Wednesday, May 22, 2019

Review: Bred by Ginger Scott

A coming-of-age romance inspired by Great Expectations

Publication date: May 10, 2019
Series: Standalone
Genre: mature YA 

 Share on Goodreads


My life was irrevocably changed the moment I stepped foot inside Elena Alderman’s grand front doors. A lifeless tomb on the edge of Chicago’s Southside, the Alderman home sat in one of the city’s oldest and wealthiest neighborhoods, and Elena Alderman was the queen.

She was also mad.

Not the kind of madness that’s readily apparent. No, her psychopathy was far more surgical—more…insidious. She was surrounded by beautiful things—most notably her grand piano and her adopted son, Henry.

I fell in love with both.

My gift blossomed when my fingers touched her black and white keys. But my life began when I became haunted by the boy. Henry Alderman was a handsome blend of arrogance and seduction, and as we grew up together, I found it more and more impossible to separate him from my thoughts. I envied his life. I imagined how my name—Lily—would look with his. I became his closest friend…and more. I gave him my kiss, locked away his secrets, and loved him even when it was hard to.

But we were just a game. Elena Alderman made the rules. And when she decided to change them, she broke everything.


Purchase here: Amazon 

About Ginger Scott

Ginger Scott is an Amazon-bestselling, Goodreads Choice Award and Rita award-nominated author of several young and new adult romances, including Waiting on the Sidelines, This Is Falling, Wild Reckless, The Hard Count, Cry Baby and Bred.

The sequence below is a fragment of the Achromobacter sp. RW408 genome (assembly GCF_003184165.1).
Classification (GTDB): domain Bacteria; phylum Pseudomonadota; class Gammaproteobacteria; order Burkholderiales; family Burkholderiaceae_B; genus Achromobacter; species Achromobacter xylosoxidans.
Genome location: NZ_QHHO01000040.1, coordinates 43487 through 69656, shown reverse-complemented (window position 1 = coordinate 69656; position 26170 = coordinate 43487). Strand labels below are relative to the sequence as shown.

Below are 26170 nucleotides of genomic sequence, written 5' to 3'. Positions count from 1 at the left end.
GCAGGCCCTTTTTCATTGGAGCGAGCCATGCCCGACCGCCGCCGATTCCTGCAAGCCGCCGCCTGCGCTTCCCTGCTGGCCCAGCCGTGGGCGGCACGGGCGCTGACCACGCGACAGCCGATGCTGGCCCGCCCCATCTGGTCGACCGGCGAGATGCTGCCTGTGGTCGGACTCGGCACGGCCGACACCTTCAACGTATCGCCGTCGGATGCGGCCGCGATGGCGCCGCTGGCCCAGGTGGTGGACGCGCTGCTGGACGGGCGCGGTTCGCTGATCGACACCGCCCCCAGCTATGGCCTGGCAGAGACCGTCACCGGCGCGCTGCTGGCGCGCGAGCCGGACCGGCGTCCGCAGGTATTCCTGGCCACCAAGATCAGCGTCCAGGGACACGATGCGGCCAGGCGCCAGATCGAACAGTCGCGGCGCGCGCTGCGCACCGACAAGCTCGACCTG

A sucker for a good romance, Ginger’s other passion is sports, and she often blends the two in her stories. (She’s also a sucker for a hot quarterback, catcher, pitcher, point guard…the list goes on.) Ginger has been writing and editing for a hella long time. She has told the stories of Olympians, politicians, actors, scientists, cowboys, criminals and towns. For more on her and her work, visit her website at

When she's not writing, the odds are high that she's somewhere near a baseball diamond, either watching her son field pop flies like Bryce Harper or cheering on her favorite baseball team, the Arizona Diamondbacks. Ginger lives in Arizona and is married to her college sweetheart whom she met at ASU (fork 'em, Devils). 

You can find her on:
BredBred by Ginger Scott
My rating: 2.5 of 5 stars

    Henry has been bred to win…with room for very little else.

It really guts me to say that I didn't care for this book like I'd anticipated, but I always strive to write an honest review and unfortunately that's how I feel. A modern YA reimagining of the classic Dickens novel, Great Expectations sounded so fresh and exciting. And of course, I'm a big fan of Ginger Scott's writing, so chances were good that this would be a big hit for me. Keep in mind most of my problems were subjective, so you may have a completely different experience. I'm going to skip the plot summary and just explain my personal difficulties with the story.

The love interest Henry Alderman is a troubled kid who lives in a toxic environment. Naturally that has molded him into the kind of person his mentally unstable, manipulative adoptive mother has strived for. Yes, she actually aims to have a cold, calculating son to take over her business when the time comes. She controls every aspect of his life, and removes his personal choices and freedom in pursuit of her end goal. So while I didn't care for Henry's attitude and behavior towards the heroine, I withheld my judgement for the majority of the book as I waited for his character to show signs of growth from his starting point. But I think this was where it went wrong for me. While I understood how he came to be this way since we first met him at the end of junior high school, he stayed consistently subservient to Elena, and remorseless about the often cruel things he did.